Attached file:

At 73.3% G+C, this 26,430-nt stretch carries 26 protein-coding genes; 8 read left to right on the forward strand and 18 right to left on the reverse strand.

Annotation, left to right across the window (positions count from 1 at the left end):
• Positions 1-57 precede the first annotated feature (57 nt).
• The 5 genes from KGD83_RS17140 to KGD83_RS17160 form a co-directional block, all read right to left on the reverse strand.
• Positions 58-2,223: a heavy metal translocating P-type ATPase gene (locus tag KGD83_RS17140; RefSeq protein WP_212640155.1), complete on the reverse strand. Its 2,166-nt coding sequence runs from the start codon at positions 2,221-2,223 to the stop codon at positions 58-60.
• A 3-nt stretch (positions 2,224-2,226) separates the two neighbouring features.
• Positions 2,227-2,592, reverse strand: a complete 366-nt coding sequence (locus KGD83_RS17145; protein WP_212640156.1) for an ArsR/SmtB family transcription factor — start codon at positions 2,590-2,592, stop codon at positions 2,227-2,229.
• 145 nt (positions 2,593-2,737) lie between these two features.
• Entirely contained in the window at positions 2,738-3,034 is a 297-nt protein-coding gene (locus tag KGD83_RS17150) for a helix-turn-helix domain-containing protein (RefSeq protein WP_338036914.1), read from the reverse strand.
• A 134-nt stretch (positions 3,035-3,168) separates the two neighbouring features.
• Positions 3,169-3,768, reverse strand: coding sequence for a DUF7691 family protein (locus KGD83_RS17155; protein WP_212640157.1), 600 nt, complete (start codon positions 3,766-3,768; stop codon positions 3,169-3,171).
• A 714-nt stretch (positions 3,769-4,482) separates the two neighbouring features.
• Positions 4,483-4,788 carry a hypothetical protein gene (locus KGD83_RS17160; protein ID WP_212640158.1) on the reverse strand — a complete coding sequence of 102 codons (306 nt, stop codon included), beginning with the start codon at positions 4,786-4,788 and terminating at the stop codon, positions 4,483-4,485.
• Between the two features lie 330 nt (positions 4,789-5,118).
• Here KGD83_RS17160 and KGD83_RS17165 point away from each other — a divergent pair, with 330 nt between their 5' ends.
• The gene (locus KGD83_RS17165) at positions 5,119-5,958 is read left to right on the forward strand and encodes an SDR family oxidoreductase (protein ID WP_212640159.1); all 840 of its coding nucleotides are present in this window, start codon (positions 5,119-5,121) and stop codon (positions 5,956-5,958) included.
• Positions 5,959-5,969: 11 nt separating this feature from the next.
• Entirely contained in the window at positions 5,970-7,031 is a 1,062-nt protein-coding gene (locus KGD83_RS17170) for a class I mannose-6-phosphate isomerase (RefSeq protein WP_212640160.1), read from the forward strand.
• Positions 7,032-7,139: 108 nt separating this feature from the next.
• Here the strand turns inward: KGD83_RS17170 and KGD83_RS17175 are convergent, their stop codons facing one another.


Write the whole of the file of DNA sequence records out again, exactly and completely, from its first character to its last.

At 73.3% G+C, this 26,430-nt stretch carries 26 protein-coding genes; 8 read left to right on the forward strand and 18 right to left on the reverse strand.

Annotation, left to right across the window (positions count from 1 at the left end):
• Positions 1-57 precede the first annotated feature (57 nt).
• The 5 genes from KGD83_RS17140 to KGD83_RS17160 form a co-directional block, all read right to left on the reverse strand.
• Positions 58-2,223: a heavy metal translocating P-type ATPase gene (locus tag KGD83_RS17140; RefSeq protein WP_212640155.1), complete on the reverse strand. Its 2,166-nt coding sequence runs from the start codon at positions 2,221-2,223 to the stop codon at positions 58-60.
• A 3-nt stretch (positions 2,224-2,226) separates the two neighbouring features.
• Positions 2,227-2,592, reverse strand: a complete 366-nt coding sequence (locus KGD83_RS17145; protein WP_212640156.1) for an ArsR/SmtB family transcription factor — start codon at positions 2,590-2,592, stop codon at positions 2,227-2,229.
• 145 nt (positions 2,593-2,737) lie between these two features.
• Entirely contained in the window at positions 2,738-3,034 is a 297-nt protein-coding gene (locus tag KGD83_RS17150) for a helix-turn-helix domain-containing protein (RefSeq protein WP_338036914.1), read from the reverse strand.
• A 134-nt stretch (positions 3,035-3,168) separates the two neighbouring features.
• Positions 3,169-3,768, reverse strand: coding sequence for a DUF7691 family protein (locus KGD83_RS17155; protein WP_212640157.1), 600 nt, complete (start codon positions 3,766-3,768; stop codon positions 3,169-3,171).
• A 714-nt stretch (positions 3,769-4,482) separates the two neighbouring features.
• Positions 4,483-4,788 carry a hypothetical protein gene (locus KGD83_RS17160; protein ID WP_212640158.1) on the reverse strand — a complete coding sequence of 102 codons (306 nt, stop codon included), beginning with the start codon at positions 4,786-4,788 and terminating at the stop codon, positions 4,483-4,485.
• Between the two features lie 330 nt (positions 4,789-5,118).
• Here KGD83_RS17160 and KGD83_RS17165 point away from each other — a divergent pair, with 330 nt between their 5' ends.
• The gene (locus KGD83_RS17165) at positions 5,119-5,958 is read left to right on the forward strand and encodes an SDR family oxidoreductase (protein ID WP_212640159.1); all 840 of its coding nucleotides are present in this window, start codon (positions 5,119-5,121) and stop codon (positions 5,956-5,958) included.
• Positions 5,959-5,969: 11 nt separating this feature from the next.
• Entirely contained in the window at positions 5,970-7,031 is a 1,062-nt protein-coding gene (locus KGD83_RS17170) for a class I mannose-6-phosphate isomerase (RefSeq protein WP_212640160.1), read from the forward strand.
• Positions 7,032-7,139: 108 nt separating this feature from the next.
• Here the strand turns inward: KGD83_RS17170 and KGD83_RS17175 are convergent, their stop codons facing one another.